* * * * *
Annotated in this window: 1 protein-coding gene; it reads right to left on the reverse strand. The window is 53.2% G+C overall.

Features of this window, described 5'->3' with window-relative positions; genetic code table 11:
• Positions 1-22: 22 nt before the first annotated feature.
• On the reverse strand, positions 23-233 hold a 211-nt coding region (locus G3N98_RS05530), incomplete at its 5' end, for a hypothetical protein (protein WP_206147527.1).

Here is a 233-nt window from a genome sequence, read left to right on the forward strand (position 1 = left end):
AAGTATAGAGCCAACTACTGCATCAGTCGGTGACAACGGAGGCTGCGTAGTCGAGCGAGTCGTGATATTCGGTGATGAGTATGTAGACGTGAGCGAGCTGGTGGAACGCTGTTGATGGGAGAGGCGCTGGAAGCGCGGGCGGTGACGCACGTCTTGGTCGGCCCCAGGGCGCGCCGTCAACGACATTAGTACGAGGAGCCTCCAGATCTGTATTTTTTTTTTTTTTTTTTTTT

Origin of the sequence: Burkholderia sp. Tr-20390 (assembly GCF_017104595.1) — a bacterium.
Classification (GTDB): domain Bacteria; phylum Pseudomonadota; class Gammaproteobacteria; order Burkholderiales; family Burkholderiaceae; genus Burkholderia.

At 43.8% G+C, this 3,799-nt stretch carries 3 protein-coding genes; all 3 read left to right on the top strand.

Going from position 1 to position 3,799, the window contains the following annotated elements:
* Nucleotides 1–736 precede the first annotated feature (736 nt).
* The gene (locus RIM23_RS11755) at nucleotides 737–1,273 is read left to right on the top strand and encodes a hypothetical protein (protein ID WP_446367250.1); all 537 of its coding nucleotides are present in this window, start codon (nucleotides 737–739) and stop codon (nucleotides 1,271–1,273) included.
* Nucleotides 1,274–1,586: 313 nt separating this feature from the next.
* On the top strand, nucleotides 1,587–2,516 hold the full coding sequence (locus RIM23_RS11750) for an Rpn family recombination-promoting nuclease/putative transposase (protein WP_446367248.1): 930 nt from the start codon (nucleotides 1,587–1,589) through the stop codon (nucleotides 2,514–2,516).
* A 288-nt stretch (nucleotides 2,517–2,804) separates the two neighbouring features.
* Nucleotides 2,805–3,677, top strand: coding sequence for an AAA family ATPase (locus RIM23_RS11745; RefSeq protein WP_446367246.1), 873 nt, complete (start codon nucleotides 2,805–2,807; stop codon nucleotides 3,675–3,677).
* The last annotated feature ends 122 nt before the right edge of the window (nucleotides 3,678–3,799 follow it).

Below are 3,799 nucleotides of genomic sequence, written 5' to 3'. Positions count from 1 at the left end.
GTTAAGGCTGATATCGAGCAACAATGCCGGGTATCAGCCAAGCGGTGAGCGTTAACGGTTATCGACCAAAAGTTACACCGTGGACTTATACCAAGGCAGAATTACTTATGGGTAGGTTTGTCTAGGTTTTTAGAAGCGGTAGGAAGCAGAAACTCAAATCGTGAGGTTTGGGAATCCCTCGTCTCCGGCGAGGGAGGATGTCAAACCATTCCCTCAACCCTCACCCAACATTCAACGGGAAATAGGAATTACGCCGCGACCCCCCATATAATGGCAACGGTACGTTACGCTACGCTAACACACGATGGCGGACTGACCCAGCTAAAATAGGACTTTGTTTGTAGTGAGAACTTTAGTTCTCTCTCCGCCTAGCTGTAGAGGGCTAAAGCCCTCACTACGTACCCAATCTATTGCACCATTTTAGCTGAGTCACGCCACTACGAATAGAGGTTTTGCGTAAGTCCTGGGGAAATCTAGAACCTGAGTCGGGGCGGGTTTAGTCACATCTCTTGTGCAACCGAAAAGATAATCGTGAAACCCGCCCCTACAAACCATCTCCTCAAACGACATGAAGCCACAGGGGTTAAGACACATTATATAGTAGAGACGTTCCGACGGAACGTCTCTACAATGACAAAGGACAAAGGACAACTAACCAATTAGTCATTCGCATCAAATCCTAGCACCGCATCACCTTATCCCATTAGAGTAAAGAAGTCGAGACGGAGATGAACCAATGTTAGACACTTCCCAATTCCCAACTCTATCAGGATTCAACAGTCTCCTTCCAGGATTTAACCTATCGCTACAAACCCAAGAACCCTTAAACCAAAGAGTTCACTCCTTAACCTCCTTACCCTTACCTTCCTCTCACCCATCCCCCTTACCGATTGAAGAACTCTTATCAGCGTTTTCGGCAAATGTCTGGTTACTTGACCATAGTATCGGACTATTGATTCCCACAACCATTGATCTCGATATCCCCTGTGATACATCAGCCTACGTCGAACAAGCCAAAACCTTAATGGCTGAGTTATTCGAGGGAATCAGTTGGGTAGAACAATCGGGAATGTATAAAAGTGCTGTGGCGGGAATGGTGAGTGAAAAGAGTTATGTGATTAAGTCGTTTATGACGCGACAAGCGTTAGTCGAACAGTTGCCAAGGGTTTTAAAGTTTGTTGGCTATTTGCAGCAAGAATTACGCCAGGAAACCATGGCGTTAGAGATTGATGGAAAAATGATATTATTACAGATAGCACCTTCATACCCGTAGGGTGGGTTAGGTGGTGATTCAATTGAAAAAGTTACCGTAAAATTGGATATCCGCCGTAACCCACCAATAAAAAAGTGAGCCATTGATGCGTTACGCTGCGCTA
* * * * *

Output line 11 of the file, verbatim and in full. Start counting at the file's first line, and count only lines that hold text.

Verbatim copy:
* Nucleotides 1–736 precede the first annotated feature (736 nt).